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72 Two-Lane Roadways Section 1 Section 2 Section 3 Section 4 Section 5 Section 6 Section 7 Treatment B Treatment C Treatment A Treatment C Treatment A Treatment B Control WB Timing X Timing X Timing X Timing Y Timing Y Timing Y Treatment C Treatment A Treatment B Treatment B Treatment C Treatment A Section EB Timing Y Timing Y Timing Y Timing X Timing X Timing X Min 457 m Total Project Length Depending on Number of Treatment/Timing Combinations Four-Lane Roadways Section 14 Section 13 Section 12 Section 11 Section 10 Section 9 Section 8 WB Treatment A Treatment C Treatment B Control Treatment A Treatment B Treatment C WB Timing X Timing X Timing X Section Timing Y Timing Y Timing Y Section 1 Section 2 Section 3 Section 4 Section 5 Section 6 Section 7 EB Treatment B Control Treatment C Treatment A Treatment C Treatment A Treatment B EB Timing X Section Timing X Timing X Timing Y Timing Y Timing Y Min 457 m Total Project Length Depending on Number of Treatment/Timing Combinations Figure D-1. Example test section layouts for 2-lane and 4-lane roadways. and that subsequent performance is related to the treatment's Treatments capabilities and not to construction defects. Cleanliness It is recommended that the construction of all preventive Materials maintenance treatments follow the agency's standard speci- Constituents fications. In the absence of a standard specification, such as Mix design when an experimental material is being evaluated, the sup- Properties plier's or contractor's specifications should be followed. Environmental conditions The agency should provide inspection services during con- Temperature struction to monitor the placement of the test sections. The Humidity inspector should be familiar with the project specifications Rainfall and note the aspects of the project that affect performance, Equipment calibration and performance including the following: Treatment application rates Surface preparation A standard form may be adapted to local conditions and Defects used to record the results of the construction inspection. While Overall surface condition the specifications may be fairly detailed, most preventive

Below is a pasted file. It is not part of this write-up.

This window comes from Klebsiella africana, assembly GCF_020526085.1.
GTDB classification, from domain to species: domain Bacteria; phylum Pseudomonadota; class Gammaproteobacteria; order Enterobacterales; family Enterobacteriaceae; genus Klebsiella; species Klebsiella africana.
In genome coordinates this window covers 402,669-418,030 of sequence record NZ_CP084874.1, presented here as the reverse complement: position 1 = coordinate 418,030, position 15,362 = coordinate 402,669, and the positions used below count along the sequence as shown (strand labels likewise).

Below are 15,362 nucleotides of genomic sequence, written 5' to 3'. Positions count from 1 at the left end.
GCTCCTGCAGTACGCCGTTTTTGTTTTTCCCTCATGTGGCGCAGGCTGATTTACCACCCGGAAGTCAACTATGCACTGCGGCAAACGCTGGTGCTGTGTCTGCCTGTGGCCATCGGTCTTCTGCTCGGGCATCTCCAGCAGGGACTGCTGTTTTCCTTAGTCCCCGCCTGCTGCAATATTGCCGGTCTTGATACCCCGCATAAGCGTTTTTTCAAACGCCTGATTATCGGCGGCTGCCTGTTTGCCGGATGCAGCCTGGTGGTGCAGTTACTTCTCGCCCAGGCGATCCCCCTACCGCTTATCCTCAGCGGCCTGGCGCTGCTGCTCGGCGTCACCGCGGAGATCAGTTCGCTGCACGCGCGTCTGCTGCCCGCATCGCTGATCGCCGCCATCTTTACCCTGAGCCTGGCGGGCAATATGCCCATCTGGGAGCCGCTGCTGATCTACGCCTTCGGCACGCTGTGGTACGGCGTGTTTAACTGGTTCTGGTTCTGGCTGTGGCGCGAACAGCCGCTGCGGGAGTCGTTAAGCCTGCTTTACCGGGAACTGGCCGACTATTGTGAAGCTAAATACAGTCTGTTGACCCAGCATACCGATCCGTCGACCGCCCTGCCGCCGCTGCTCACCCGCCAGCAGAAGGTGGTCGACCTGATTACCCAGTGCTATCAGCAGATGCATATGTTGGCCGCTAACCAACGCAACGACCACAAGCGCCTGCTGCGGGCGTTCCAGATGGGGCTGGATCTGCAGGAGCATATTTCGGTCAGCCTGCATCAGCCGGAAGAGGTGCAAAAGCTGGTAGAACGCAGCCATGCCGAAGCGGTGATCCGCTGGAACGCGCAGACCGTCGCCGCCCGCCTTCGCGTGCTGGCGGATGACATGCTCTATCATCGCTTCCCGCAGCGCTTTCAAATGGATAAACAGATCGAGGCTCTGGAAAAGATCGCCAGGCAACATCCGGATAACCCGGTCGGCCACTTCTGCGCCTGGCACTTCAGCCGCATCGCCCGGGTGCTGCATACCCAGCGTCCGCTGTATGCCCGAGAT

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73 maintenance treatments are not complex, and required plans Manual Condition Surveys can typically be covered in a single 8 1/2 11 sheet of paper. It is recommended that manual condition surveys be con- ducted on all experimental sections within a project on at least Contractor Versus Agency Forces an annual basis. This can be done using an agency's distress manual or any similar manual that provides uniform defini- Some treatments are applied solely by specialty contrac- tions of distress type and severity (such as the LTPP distress tors and equipment (such as microsurfacing, diamond grind- manual). Recommended distress types that should be col- ing, and ultrathin surface treatments), while others may be lected are listed in Table D-5, but highway agencies may applied by agency forces or contractors (e.g., fog seals and include additional distresses as appropriate. A 150-m (500-ft) chip seals). There is no compelling reason to use contractors; segment located within the central part of each section and perhaps the best practice to follow is to apply the treatments away from the transition areas at either end should be selected in the same manner that the agency would normally follow. as the monitoring sample unit. Roughness Voiding Sections Roughness should be measured on all experimental sec- Sections that are improperly placed should be voided and tions within a project on an annual basis. The use of profil- removed from the experiment (i.e., not be further monitored). ing equipment is recommended, and the results should be Signs of improper placement include failure of the treatment expressed in terms of an International Roughness Index (IRI). to "stick," improper application rates, placement outside of ASTM E1926, Standard Practice for Computing Interna- the recommended environmental conditions (temperature tional Roughness Index of Roads from Longitudinal Profile and moisture, for example), and failures within the first year. Measurements, and AASHTO PP 37-00, Standard Practice for Quantifying Roughness of Pavements, provide details on these measurements. Section Marking It is extremely important to be able to locate the various Surface Friction pavement sections for many years after construction in order to (1) place the treatments in the right locations in subsequent If improving surface friction is a goal of placing the pre- years and (2) perform the necessary performance evalua- ventive maintenance treatments, then surface friction should tions. The use of permanent markers, such as surveying nails be monitored on an annual basis. Surface friction is generally driven into the pavement, is preferred over paint, which can measured using a locked-wheel skid trailer with either a ribbed wear off over time and under traffic. Often test sections are or smooth tire; however, the smooth tire correlates better with marked and remarked on the shoulder, but this may not be surface texture and wet-weather accidents. The output of the possible with certain surface treated or granular shoulders. If surface friction is expressed as either a skid number (SN) or the shoulders cannot be permanently marked with the test in terms of the International Friction Index (IFI). Applicable section limits, delineators should be placed adjacent to sec- specifications include ASTM E1960 and ASTM E274. tion limits at a safe distance to the side of the pavement. A map to the experimental section should also be devel- TABLE D-5 Recommended distress types to be oped. The map should show the locations of permanent land- collected marks (e.g. culverts, intersections, etc.) and offsets to the var- ious test sections. The map should be updated whenever new HMA and Bituminous PCC Pavements Pavements sections are constructed. Block Cracking Corner Breaks Fatigue Cracking Linear Cracking MONITORING ACTIVITIES Linear Cracking Joint Seal Damage Rutting Joint Spalling Regular monitoring of the experimental pavement sections is needed to assess the effects of the treatment and timing Bleeding Joint Faulting combinations. There are a wide variety of monitoring activ- Raveling Pumping ities that can be carried out; data collection efforts should Weathering (Oxidation) Blowups focus on collecting information that will facilitate the evalu- Polished Aggregate Patching ation of the treatment objectives (see Table D-1). The types Potholes of information that could be monitored are described in the Patching following subsections.